“The University’s college readiness and access programs aim to extend educational opportunity for students who are looking for new challenges and opportunities to grow and succeed,” said Abel Ochoa, executive director of college readiness and access within the University’s Office of Civic Engagement. “Kyla took full advantage of all the opportunities that were presented to her in the Collegiate Scholars Program and demonstrated a high level of dedication towards everything she set out to do. I’m excited to see her continue her academic journey at UChicago and know that she will improve the world and community around her.”
Jimenez has earned straight As in her CSP courses, which have included Molecular Engineering, Introduction to Sociological Thinking, and Computer Science, among others, and served as student speaker for the program’s summer welcome event this year. Her mother, Nancy, has gotten involved with CSP programming over the years as well, taking part in CSP’s regular college readiness events and sharing her experience with other parents as part of the program’s Family Engagement Committee.
“They give these tools to the kids, and not only do they take them out of their comfort zone, but they teach them a sense of independence that we as parents have to learn that it’s going to be okay, that she’s going to be able to maneuver a campus,” Nancy Jimenez said. “The program really gives that kind of exposure and experience to get them ready for what college is going to be like. And for families, there are a lot of resources to help us in understanding a lot of those waters we don’t really always know how to navigate.”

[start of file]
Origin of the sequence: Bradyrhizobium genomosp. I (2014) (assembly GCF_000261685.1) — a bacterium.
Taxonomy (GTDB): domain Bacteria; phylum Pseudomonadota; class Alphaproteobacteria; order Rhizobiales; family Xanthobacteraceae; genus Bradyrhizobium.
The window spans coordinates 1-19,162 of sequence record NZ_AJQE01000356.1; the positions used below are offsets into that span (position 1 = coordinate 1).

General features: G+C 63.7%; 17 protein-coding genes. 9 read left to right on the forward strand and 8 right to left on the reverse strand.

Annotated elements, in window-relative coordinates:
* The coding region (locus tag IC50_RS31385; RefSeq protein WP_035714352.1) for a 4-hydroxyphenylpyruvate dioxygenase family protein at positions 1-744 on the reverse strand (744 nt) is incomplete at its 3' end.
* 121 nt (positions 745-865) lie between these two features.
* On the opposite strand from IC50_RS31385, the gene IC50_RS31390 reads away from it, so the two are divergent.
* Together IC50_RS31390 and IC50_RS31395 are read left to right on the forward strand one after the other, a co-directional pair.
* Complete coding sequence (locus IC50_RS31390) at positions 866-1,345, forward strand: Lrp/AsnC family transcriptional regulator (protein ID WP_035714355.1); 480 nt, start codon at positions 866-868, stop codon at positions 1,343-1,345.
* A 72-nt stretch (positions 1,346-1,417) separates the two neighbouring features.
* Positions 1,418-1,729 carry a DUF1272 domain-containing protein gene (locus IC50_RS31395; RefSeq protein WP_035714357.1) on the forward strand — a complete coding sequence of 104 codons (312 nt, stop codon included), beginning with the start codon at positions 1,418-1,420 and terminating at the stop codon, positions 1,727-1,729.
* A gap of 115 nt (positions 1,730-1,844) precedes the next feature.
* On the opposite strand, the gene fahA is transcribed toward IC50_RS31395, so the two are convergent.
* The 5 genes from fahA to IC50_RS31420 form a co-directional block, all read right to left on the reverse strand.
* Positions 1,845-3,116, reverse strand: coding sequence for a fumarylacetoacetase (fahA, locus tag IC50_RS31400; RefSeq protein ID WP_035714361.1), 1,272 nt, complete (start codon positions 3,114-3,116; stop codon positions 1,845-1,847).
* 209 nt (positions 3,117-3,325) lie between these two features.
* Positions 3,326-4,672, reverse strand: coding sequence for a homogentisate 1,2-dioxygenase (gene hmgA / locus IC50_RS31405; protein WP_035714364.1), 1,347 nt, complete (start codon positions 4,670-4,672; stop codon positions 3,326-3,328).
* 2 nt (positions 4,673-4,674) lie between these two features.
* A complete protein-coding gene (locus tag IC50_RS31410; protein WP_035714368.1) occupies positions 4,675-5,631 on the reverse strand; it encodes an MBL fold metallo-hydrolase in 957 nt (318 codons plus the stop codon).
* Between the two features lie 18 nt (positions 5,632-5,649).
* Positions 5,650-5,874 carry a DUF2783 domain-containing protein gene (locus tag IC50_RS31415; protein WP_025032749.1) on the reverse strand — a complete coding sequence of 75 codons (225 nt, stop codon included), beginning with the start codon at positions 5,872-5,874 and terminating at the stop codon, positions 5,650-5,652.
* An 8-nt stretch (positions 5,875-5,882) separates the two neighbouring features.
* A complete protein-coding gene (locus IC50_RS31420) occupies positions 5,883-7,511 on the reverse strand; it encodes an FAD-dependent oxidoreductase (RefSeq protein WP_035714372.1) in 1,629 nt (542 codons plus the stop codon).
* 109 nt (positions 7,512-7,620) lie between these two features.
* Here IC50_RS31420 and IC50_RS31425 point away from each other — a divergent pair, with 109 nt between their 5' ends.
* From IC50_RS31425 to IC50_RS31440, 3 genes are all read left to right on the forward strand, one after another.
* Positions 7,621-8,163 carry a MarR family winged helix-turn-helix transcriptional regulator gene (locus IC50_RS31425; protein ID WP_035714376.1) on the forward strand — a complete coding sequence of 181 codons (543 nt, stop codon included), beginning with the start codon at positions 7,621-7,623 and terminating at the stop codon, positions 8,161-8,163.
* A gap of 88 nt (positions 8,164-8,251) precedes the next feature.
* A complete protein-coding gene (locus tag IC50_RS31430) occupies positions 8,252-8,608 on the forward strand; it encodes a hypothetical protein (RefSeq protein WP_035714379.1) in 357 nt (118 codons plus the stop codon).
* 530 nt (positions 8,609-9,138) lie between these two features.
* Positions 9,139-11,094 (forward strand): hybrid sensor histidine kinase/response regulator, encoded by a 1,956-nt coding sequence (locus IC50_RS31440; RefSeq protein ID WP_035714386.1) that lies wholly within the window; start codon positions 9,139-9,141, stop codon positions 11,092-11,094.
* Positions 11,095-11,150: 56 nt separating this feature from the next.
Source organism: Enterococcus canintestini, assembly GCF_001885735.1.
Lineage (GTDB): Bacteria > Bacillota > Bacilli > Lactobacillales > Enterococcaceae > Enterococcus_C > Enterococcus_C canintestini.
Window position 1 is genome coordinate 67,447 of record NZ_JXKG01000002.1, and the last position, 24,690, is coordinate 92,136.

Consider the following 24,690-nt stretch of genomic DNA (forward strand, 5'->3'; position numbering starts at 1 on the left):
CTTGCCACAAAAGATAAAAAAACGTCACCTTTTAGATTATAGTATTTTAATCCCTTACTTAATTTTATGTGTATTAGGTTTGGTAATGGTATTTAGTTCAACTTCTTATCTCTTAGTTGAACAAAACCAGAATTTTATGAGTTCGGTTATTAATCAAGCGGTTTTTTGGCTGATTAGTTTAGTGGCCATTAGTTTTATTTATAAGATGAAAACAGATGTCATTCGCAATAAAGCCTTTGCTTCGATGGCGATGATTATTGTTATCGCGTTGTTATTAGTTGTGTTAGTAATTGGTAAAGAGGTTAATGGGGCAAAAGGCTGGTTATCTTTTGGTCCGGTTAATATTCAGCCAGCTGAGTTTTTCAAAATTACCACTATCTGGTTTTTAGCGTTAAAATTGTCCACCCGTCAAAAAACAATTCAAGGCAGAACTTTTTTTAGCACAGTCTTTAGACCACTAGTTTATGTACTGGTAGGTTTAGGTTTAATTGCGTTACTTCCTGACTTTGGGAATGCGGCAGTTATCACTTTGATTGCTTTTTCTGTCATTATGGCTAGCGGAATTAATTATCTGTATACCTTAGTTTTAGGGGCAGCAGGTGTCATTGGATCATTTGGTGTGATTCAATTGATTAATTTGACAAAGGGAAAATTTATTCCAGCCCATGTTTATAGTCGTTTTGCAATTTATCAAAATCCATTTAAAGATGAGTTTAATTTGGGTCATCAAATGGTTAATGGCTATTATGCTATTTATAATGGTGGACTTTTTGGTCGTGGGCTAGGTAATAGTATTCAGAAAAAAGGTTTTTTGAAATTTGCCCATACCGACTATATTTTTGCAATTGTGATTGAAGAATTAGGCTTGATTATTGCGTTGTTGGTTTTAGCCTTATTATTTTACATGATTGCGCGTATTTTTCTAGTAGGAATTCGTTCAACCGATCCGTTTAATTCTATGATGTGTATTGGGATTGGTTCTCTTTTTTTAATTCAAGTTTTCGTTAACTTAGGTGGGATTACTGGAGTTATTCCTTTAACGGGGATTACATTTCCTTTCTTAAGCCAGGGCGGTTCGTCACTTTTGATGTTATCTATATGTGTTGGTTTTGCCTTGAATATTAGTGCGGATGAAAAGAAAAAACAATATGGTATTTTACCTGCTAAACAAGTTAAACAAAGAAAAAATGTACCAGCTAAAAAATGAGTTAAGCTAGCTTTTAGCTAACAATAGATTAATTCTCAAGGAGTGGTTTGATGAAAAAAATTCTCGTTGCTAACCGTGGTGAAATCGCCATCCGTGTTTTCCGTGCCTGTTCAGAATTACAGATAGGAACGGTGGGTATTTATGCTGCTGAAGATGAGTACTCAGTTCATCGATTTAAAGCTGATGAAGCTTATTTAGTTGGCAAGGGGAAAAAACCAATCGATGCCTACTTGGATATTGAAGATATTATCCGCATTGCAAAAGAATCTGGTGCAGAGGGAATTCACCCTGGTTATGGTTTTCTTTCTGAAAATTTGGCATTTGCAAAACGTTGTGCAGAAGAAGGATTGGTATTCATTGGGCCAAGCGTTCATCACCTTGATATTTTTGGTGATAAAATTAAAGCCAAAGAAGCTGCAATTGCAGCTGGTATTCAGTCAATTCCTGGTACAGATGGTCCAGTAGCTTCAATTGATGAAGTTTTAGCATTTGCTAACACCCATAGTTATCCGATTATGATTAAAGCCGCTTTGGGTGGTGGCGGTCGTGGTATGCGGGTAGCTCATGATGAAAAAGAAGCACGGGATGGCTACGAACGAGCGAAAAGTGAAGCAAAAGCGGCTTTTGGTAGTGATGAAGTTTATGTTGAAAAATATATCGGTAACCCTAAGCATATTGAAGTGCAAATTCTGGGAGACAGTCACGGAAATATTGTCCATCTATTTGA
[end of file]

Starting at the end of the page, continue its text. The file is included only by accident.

Kyla Jimenez took part in CSP’s annual college tours, visiting several campuses in the Washington, D.C. area this past summer with program staff and fellow scholars. Erin Estrada, director of post-secondary counseling at Intrinsic Belmont, remembers Jimenez coming home and being more convinced than ever that UChicago was the right place for her. She applied under the University’s rolling Early Decision plan in August.
“It was just so affirming for her to know that not only is UChicago a really great school, but it’s also a school where she belongs. So, her decision to apply early decision was obviously the right one, but it’s also just grounded in the amazing community that UChicago’s been able to build for students in CSP, students in Chicago, students in this community. It makes it such a special place, so I’m just thrilled for her,” Estrada said. “She’s been No. 1 in her class since her first semester freshman year. We all knew she was going to go off and do really great things, but for her to have the exact outcome that she was hoping for and to be celebrated like this is just an affirmation of the past four, six, 16 years of her life.”
At UChicago, Jimenez said she plans to study biology on a pre-med track and work toward her dream of being a pediatrician. She’s also planning to grill her older brother on the best spots to study and eat on campus. For now, Jimenez said she’s just feeling grateful for the support of those around her and letting the news of her admission sink in.
“I’m just so happy,” she said. “It feels like a dream.”